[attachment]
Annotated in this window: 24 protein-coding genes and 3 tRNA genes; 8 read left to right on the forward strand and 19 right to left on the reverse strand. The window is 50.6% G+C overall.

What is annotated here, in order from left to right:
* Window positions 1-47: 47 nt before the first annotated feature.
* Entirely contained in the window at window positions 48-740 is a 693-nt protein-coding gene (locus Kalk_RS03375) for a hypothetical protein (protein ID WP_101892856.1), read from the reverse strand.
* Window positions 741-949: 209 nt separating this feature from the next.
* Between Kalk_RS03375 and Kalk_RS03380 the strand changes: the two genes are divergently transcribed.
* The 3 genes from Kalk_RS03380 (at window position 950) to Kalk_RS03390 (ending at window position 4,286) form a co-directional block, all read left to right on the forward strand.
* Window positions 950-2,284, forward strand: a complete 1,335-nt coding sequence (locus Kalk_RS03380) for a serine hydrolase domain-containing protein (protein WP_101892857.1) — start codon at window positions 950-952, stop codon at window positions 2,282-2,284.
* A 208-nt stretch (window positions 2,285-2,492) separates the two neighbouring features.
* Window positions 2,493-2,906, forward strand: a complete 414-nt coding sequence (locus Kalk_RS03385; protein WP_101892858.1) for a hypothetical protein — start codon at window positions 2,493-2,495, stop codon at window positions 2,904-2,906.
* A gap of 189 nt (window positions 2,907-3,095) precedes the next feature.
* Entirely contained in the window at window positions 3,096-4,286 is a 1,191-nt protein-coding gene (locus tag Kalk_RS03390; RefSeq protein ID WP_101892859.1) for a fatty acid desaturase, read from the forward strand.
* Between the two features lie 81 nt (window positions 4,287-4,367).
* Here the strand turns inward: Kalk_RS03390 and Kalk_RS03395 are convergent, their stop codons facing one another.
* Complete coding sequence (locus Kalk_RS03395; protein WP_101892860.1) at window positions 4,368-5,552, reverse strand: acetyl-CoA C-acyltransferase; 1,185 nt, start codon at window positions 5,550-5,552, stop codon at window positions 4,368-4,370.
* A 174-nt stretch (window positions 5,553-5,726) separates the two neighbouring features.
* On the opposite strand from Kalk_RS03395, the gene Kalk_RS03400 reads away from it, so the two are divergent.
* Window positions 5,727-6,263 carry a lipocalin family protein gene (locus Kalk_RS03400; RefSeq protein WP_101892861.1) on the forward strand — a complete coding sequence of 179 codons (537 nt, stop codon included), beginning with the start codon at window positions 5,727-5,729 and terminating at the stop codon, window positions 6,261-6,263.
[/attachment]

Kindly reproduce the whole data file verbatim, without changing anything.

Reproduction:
Annotated in this window: 24 protein-coding genes and 3 tRNA genes; 8 read left to right on the forward strand and 19 right to left on the reverse strand. The window is 50.6% G+C overall.

What is annotated here, in order from left to right:
* Window positions 1-47: 47 nt before the first annotated feature.
* Entirely contained in the window at window positions 48-740 is a 693-nt protein-coding gene (locus Kalk_RS03375) for a hypothetical protein (protein ID WP_101892856.1), read from the reverse strand.
* Window positions 741-949: 209 nt separating this feature from the next.
* Between Kalk_RS03375 and Kalk_RS03380 the strand changes: the two genes are divergently transcribed.
* The 3 genes from Kalk_RS03380 (at window position 950) to Kalk_RS03390 (ending at window position 4,286) form a co-directional block, all read left to right on the forward strand.
* Window positions 950-2,284, forward strand: a complete 1,335-nt coding sequence (locus Kalk_RS03380) for a serine hydrolase domain-containing protein (protein WP_101892857.1) — start codon at window positions 950-952, stop codon at window positions 2,282-2,284.
* A 208-nt stretch (window positions 2,285-2,492) separates the two neighbouring features.
* Window positions 2,493-2,906, forward strand: a complete 414-nt coding sequence (locus Kalk_RS03385; protein WP_101892858.1) for a hypothetical protein — start codon at window positions 2,493-2,495, stop codon at window positions 2,904-2,906.
* A gap of 189 nt (window positions 2,907-3,095) precedes the next feature.
* Entirely contained in the window at window positions 3,096-4,286 is a 1,191-nt protein-coding gene (locus tag Kalk_RS03390; RefSeq protein ID WP_101892859.1) for a fatty acid desaturase, read from the forward strand.
* Between the two features lie 81 nt (window positions 4,287-4,367).
* Here the strand turns inward: Kalk_RS03390 and Kalk_RS03395 are convergent, their stop codons facing one another.
* Complete coding sequence (locus Kalk_RS03395; protein WP_101892860.1) at window positions 4,368-5,552, reverse strand: acetyl-CoA C-acyltransferase; 1,185 nt, start codon at window positions 5,550-5,552, stop codon at window positions 4,368-4,370.
* A 174-nt stretch (window positions 5,553-5,726) separates the two neighbouring features.
* On the opposite strand from Kalk_RS03395, the gene Kalk_RS03400 reads away from it, so the two are divergent.
* Window positions 5,727-6,263 carry a lipocalin family protein gene (locus Kalk_RS03400; RefSeq protein WP_101892861.1) on the forward strand — a complete coding sequence of 179 codons (537 nt, stop codon included), beginning with the start codon at window positions 5,727-5,729 and terminating at the stop codon, window positions 6,261-6,263.